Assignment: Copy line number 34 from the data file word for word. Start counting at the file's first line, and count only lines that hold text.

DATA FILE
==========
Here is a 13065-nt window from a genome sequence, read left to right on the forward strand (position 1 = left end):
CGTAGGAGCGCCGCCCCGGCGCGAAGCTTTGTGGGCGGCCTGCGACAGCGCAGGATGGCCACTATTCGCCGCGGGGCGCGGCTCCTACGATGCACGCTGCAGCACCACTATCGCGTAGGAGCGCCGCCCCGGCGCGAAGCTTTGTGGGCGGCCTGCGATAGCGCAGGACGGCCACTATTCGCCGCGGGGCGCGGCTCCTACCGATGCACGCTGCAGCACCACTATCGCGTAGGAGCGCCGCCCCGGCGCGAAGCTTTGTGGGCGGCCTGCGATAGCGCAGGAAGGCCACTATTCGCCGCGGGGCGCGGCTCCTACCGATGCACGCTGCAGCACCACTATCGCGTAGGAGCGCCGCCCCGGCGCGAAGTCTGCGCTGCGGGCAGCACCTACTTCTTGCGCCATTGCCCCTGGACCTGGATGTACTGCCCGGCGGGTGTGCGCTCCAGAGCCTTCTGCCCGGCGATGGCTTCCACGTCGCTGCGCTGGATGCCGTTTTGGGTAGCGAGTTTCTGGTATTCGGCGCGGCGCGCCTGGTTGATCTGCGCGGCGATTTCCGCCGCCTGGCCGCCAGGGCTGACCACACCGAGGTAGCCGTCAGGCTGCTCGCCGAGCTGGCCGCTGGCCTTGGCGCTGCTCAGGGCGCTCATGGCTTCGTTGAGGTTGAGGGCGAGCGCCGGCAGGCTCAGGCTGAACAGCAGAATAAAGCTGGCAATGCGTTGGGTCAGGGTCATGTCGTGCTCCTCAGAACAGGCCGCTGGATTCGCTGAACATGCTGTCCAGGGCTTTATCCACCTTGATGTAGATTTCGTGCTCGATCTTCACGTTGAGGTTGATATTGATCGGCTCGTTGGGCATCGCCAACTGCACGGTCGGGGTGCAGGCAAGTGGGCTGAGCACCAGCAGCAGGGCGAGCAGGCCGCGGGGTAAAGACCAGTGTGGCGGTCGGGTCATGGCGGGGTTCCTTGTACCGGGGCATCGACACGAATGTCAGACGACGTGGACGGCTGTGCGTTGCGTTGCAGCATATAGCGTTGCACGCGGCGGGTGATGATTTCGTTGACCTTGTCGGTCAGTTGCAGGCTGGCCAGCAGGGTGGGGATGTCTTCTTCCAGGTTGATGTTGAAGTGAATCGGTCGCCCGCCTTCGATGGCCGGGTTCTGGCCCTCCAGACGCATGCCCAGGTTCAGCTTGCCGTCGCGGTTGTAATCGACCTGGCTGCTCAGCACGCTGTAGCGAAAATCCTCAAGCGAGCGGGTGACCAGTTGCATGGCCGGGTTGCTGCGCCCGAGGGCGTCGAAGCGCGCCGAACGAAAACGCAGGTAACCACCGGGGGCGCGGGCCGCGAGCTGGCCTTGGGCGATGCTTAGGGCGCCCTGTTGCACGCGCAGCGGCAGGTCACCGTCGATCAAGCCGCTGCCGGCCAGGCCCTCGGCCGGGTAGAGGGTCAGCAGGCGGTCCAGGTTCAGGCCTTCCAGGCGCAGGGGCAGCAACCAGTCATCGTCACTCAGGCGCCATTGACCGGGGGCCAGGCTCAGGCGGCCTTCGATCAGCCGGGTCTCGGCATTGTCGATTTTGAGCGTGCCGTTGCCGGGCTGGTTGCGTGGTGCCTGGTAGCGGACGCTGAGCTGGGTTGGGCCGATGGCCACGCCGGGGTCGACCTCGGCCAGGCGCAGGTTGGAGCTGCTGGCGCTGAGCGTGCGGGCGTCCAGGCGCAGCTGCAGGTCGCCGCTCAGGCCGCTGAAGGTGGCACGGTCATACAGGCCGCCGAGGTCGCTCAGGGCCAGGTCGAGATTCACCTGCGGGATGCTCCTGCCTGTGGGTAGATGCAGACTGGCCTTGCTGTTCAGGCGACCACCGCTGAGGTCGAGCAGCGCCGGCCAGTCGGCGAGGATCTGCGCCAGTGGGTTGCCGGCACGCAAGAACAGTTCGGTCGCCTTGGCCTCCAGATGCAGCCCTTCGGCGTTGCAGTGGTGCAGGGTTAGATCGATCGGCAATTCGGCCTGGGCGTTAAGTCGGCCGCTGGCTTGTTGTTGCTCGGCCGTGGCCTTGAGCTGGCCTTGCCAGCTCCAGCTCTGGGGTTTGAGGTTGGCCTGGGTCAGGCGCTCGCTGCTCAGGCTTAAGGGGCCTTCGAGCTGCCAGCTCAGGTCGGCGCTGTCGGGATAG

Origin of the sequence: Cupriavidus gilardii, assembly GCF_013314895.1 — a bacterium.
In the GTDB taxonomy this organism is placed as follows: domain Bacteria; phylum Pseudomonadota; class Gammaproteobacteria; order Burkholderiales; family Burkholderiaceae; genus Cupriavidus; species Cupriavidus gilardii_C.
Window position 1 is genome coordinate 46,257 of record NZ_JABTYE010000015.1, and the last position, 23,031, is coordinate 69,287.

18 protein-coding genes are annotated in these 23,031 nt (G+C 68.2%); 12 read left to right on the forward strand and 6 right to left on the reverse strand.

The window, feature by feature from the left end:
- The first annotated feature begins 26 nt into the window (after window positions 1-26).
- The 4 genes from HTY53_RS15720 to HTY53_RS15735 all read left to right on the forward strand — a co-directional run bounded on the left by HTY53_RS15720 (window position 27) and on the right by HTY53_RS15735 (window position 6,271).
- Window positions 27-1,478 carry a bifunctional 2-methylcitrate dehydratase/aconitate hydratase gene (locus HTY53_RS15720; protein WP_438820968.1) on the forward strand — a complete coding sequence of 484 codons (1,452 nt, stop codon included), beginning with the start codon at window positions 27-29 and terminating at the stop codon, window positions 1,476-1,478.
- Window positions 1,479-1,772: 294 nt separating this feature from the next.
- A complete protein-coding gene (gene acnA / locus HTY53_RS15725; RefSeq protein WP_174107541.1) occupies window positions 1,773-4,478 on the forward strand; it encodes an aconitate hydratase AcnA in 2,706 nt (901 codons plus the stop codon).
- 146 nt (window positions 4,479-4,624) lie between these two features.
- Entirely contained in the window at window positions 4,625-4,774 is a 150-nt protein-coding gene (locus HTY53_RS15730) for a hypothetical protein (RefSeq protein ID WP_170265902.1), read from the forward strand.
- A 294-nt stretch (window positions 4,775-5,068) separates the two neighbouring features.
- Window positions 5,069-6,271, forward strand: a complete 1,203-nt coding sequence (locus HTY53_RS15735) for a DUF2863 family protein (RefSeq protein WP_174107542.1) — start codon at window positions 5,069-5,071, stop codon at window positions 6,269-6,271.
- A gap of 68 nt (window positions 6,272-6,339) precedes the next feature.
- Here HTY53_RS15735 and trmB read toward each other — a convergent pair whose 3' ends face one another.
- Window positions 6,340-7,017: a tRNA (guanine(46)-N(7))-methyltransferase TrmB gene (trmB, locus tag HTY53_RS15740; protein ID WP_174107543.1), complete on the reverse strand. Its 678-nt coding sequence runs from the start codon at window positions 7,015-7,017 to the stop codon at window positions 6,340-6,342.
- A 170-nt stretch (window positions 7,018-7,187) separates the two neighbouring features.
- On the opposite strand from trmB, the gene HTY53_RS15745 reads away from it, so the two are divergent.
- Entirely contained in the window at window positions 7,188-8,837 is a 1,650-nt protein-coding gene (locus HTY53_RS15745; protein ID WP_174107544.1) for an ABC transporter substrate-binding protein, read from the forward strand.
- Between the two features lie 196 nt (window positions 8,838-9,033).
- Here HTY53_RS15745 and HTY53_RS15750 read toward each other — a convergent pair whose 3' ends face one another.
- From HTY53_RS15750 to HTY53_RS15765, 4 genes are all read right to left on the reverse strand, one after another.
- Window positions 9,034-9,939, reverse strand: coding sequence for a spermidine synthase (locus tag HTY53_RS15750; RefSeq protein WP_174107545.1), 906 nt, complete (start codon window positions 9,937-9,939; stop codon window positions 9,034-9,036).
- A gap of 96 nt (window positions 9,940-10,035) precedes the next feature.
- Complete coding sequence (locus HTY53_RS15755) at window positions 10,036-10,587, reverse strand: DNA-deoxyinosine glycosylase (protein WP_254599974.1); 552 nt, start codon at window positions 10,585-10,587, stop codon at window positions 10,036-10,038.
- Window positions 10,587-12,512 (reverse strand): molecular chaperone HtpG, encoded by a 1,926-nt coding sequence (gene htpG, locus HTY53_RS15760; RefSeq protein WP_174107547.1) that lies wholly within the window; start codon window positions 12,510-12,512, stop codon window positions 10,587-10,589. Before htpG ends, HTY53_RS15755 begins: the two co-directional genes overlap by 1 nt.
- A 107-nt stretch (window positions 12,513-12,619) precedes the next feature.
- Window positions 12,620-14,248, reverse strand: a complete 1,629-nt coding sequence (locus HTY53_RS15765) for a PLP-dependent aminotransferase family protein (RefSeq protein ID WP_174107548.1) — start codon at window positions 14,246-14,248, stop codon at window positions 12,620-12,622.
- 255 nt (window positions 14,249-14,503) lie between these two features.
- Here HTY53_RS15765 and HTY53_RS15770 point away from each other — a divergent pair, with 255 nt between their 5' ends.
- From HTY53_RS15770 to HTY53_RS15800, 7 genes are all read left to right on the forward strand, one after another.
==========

- From HTY53_RS15770 to HTY53_RS15800, 7 genes are all read left to right on the forward strand, one after another.